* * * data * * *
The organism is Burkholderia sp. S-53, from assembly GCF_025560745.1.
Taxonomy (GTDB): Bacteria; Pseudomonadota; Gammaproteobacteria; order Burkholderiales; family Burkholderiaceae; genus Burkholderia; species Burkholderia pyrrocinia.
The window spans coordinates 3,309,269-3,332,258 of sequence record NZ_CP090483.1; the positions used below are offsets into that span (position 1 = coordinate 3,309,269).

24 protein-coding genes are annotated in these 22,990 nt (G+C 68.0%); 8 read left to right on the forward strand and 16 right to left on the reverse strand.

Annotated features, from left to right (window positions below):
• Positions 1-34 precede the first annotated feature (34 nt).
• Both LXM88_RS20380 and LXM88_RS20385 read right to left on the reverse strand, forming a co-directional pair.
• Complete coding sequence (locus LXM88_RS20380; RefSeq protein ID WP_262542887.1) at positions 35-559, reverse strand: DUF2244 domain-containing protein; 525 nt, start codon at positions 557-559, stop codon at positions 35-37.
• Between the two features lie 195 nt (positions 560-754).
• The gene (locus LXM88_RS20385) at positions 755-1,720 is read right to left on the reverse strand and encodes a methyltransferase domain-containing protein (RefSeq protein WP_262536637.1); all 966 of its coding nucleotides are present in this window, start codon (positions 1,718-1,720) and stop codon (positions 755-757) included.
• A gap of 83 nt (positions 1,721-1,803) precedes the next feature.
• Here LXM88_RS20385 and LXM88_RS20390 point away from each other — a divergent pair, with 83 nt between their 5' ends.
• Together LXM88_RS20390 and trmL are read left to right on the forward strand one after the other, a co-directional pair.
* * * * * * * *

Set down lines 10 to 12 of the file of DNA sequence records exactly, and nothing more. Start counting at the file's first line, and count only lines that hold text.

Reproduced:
• The gene (locus LXM88_RS20385) at positions 755-1,720 is read right to left on the reverse strand and encodes a methyltransferase domain-containing protein (RefSeq protein WP_262536637.1); all 966 of its coding nucleotides are present in this window, start codon (positions 1,718-1,720) and stop codon (positions 755-757) included.
• A gap of 83 nt (positions 1,721-1,803) precedes the next feature.
• Here LXM88_RS20385 and LXM88_RS20390 point away from each other — a divergent pair, with 83 nt between their 5' ends.